Lauderdale Co. Commission: Moving Confederate monument violates state law

Lauderdale Co. Commission: Moving Confederate monument violates state law

FLORENCE, Ala. (WAFF) - Moving Confederate statues: It’s a hot button issue across the country, in this state and right in Florence.

The Confederate statue that sits in front of the county courthouse is own county property, so Mayor Holt says that's why the city needs their support to relocate it.
The Confederate statue that sits in front of the county courthouse is own county property, so Mayor Holt says that's why the city needs their support to relocate it. (Source: WAFF)

We learned Monday night the Lauderdale County Commission will not support a resolution to move the statue that sits in front of the county courthouse.

Mayor Steve Holt says all the city council members are in support of relocating it to part of the city of Florence cemetery.

But the statue sits on county property.

That’s why Holt tells us they need the county’s support to move it.

County Chairman Danny Pettus tells us moving it would violate state law.

“These treasonous acts of violence and anti disestablishment tyraniusm to our monuments not only here but nationwide absolutely must be put to a stop,”' someone in public comment said.

That woman thanked the county commission for not supporting the removal of the statue.

“We’re sworn into office to uphold the law of the state of Alabama, so we’re not going to violate the law of the state of Alabama,” Pettus said.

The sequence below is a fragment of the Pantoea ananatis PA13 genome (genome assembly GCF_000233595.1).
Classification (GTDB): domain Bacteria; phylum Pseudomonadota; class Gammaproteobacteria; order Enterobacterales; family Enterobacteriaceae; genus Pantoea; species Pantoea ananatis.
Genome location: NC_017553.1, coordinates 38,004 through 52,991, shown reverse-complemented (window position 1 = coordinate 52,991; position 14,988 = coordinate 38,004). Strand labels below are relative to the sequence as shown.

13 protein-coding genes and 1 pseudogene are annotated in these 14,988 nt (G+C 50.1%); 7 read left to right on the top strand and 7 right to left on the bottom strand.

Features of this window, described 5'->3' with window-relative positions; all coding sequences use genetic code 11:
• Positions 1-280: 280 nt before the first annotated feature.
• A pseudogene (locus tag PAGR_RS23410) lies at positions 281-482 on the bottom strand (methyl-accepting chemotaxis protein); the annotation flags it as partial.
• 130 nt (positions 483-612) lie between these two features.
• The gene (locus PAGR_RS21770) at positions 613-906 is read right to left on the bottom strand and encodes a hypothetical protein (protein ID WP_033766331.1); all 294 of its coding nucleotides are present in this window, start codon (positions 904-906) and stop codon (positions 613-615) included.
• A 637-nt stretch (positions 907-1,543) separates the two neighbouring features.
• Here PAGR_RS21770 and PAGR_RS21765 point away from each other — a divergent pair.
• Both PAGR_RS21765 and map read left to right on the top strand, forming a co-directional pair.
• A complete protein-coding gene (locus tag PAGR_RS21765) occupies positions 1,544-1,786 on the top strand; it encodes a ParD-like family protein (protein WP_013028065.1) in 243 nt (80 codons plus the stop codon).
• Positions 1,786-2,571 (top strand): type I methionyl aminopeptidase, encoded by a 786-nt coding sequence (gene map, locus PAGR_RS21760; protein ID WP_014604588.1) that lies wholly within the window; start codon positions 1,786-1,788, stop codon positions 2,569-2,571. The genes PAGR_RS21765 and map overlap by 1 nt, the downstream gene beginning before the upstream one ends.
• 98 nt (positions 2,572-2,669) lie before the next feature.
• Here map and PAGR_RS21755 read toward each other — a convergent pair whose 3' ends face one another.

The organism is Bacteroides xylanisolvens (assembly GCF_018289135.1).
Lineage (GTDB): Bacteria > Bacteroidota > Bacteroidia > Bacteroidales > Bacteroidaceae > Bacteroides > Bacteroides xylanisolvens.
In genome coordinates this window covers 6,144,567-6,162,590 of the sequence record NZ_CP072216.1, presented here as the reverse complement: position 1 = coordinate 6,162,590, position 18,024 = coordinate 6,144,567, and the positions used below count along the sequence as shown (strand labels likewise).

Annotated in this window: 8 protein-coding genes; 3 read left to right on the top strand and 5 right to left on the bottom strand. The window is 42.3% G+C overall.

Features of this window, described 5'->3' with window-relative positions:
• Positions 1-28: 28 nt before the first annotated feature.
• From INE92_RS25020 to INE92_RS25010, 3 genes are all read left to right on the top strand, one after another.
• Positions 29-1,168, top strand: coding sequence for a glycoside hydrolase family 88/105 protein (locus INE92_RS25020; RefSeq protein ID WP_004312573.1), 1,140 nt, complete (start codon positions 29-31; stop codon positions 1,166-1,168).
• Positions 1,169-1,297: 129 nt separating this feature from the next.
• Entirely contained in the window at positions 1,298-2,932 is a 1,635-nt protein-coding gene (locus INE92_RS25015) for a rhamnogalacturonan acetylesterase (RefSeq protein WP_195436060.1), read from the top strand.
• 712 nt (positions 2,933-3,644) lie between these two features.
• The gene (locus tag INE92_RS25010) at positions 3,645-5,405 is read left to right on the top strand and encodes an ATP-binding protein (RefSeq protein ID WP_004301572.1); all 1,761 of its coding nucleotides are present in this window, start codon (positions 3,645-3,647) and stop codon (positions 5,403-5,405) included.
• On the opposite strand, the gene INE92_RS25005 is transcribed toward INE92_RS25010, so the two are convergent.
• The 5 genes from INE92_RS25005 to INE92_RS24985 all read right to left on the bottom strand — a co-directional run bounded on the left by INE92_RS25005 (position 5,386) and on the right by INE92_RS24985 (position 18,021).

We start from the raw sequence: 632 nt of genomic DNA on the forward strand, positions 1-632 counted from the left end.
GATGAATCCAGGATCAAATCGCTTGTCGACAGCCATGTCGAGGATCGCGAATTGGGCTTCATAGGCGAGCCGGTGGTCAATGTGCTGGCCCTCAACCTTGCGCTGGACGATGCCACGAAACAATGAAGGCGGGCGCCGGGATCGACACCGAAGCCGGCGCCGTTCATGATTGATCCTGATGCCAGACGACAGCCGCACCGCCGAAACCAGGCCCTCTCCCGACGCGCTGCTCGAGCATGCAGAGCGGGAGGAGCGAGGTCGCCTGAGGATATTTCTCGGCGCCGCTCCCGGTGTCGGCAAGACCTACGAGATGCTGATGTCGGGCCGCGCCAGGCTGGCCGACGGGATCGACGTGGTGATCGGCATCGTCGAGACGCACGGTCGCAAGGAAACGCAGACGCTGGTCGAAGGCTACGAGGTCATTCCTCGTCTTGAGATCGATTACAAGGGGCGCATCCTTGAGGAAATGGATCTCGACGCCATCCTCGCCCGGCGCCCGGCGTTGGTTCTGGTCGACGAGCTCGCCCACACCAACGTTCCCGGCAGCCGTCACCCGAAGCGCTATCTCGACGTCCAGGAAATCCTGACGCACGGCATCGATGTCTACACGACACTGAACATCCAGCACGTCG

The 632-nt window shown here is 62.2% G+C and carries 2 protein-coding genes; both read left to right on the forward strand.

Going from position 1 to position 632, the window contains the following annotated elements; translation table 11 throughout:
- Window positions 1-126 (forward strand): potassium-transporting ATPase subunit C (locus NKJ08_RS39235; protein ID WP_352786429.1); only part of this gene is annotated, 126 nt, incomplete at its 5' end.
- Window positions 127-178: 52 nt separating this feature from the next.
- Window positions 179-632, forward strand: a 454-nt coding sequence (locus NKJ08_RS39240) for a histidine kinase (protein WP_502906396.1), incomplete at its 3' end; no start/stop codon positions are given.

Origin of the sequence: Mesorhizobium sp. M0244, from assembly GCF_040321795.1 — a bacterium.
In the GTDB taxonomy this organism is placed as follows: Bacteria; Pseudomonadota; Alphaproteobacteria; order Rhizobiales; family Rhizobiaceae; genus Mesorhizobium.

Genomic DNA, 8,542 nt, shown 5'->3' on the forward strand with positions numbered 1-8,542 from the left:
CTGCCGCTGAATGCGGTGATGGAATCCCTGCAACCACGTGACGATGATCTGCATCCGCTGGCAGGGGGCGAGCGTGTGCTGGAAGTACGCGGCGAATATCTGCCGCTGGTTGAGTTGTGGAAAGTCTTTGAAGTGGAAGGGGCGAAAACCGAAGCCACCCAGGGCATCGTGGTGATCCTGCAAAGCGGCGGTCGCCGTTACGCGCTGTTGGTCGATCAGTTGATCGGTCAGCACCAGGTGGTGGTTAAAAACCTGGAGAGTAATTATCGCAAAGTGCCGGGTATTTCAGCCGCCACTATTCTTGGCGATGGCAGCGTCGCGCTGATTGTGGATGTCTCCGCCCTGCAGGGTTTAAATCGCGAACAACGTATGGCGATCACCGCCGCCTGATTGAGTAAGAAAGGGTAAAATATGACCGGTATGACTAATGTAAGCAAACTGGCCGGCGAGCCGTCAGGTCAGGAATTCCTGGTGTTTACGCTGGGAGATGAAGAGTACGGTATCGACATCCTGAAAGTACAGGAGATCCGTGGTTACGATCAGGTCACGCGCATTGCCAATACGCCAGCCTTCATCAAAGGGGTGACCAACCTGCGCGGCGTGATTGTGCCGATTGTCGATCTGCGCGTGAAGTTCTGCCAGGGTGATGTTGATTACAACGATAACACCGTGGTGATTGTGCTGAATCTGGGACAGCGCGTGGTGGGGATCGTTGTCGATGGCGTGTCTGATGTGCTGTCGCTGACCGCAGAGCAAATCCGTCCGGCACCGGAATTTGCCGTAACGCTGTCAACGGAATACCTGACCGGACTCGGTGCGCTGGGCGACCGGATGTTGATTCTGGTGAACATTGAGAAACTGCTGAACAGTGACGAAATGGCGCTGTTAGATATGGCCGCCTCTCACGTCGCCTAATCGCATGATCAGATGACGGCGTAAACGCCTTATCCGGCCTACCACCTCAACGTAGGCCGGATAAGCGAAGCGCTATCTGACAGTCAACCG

Pettus says the law is the law. But one woman urged him to reconsider.

“Slavery was legal. Segregation was legal. The ability to beat your wife with a whip as long as it was smaller than the judge’s thumb was once legal. And we worked to change because there were people who were brave enough to say no,” a woman in public comment said.

She challenged the commission to take up the issue with the state.

“We have to look at Florence 40 years from now and what we want our city to represent. And I do not believe that we want to represent the hate that it is currently representing outside of our courthouse today,” she said.

Another woman said it would dishonor the memory of our soldiers.

“I firmly believe we would be desecrating our own history. Which would be detrimental to our future generations to come and also serving a cold injustice to both living and fallen heroic soldiers,” a woman in public comment said.

Jarrot Randell, who lives in Florence, tells me he’s counting on the City Council.

“We know the county commissioners aren’t going to do anything. They’ve made it clear. Everyone wants to point to the state laws and reasons for not acting. And I think we’ve seen in our entire history that there are some laws that need amending,” he said.

He says the traditions of our ancestors should not drive the future.

“This our Shoals. It’s not the Shoals of decades and decades and decades ago. We got to do better for our whole community,” he said.

We spoke with Holt after the meeting. He says the city council will meet to discuss other ways to relocate the statute. We’ll be sure to give you any updates as they unfold.

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